Tony Kelly is still only 26 and that's a winner in itself for hurling lovers 8 months ago

Tony Kelly is still only 26 and that's a winner in itself for hurling lovers

As a hurling lover, discovering that Tony Kelly is only just gone 26 is like finding a stray €20 in an old pocket.

A clench of the fists and a smug head. Now we're hurling.

We've had him, graceful points, genius touches, flicks, tricks and pumping runs since 2013 and don't deserve him for much longer. But Kelly is hurling's gift to the ordinary world, and he has at least seven prime years to give.

What a time to follow hurling. It's the way 'TK' in the middle does it.

There's something so enthralling about an individual player single-handedly taking on a whole team and for Ballyea, a staple of their small club's wonderful success has been Kelly's one-man phenomenon type contribution. On song, he can turn an inter-county game into an artwork too.

It's the jaw-dropping scores, the inspiring moments and the blaze of glory that can last a full game. He beats a team on his own when the whirlwind blows.

2013 and the first gust came. It was eight years ago and Kelly was only 19 years of age but he amassed enough achievements and enough awards in that calendar year to have legendary preceding his name for life.

He was Davy Fitzgerald's main man in Clare's year of years. Scored 0-10 from play between the All-Ireland semi and the two finals and ended his season as the Hurler and Young Hurler of the Year. 19 years of age.

This was a special kind of talent. Big tallies and awards go so far but when you're doing it with the freedom and abandon as if only out pucking in the back yard, it's even more exciting. And the speed too, from one to ninety just like that with a sliotar for company, there are few more satisfying things to watch.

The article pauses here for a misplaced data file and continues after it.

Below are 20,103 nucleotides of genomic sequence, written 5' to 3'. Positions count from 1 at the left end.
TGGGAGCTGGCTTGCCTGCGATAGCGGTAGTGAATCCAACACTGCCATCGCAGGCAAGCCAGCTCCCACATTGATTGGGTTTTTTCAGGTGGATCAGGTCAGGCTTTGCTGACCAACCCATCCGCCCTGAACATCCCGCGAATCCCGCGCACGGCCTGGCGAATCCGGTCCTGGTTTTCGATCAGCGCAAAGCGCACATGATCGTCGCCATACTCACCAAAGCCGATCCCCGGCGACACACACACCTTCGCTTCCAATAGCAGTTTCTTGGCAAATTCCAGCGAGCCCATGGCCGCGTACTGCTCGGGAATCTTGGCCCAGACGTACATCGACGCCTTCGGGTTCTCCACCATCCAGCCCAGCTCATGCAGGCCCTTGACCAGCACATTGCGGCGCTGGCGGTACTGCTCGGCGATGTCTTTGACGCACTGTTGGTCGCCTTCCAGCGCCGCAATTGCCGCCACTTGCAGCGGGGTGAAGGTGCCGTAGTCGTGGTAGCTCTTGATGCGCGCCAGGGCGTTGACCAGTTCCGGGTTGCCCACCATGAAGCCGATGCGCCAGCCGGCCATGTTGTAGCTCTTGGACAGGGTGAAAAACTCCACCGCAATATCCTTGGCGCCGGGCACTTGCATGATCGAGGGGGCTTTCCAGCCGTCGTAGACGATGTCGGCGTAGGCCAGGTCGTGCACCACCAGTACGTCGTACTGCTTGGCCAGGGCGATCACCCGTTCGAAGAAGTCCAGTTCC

Problem was, Kelly was always going to be judged by standards that weren't humanly possible from that 18 onward and as soon as he went a few games without ripping up trees, the critics were calling.

But the critics are wide of the posts. Clare have struggled since 2013 but no Bannerman has hurled better. What about 2016, when he scored 1-6 from play to win the League final? Or the championship in 2018, when he hit Limerick for 0-6 in Munster and scored 0-5 from play against Wexford in the quarters.

And then there's the Ballyea story. The mid-Clare village are far from a one man team with Jack Browne, Gary Brennan and Niall Deasy all special in their own right, but their first ever Clare championship, followed by a Munster and a day out on Paddy's day wouldn't have happened without Tony's magic.

Imagine scoring a point like this to seal a Munster championship for your club.

You could say something if the early success had gone to Kelly's head and he lost the commitment but Kelly is one of the fittest inter-county hurlers out there and he's barely ever missed a game for Clare.

One can't go wild in every game, but the Clare man is giving it a right go. The Banner are up and running with two from two under Brian Lohan and against Wexford on Sunday, Kelly was the winning of the game, simple as.

He nailed the frees on a breezy Wexford day and struck two typically jaw-dropping points late on to seal the win for his county. The first of those, when he left Shaun Murphy scratching his head like a robber in the night was one of the most incredible points you'll see.

Work-rate, tackling, skill, speed and composure - it had it all - and the second was just as good when he left three home defenders for dead.

"Tony was immense," said Davy Fitz through gritted teeth afterwards.

The frees and the Brian Lohan impact might just set him up for 2013 part two. Either way, as his father Donal told us last year, Tony will be back out hurling against the wall afterward.

"He'd be down and upset after matches if they lost or if it didn't go well for him but he'd just be out and he'd take it out on the wall again."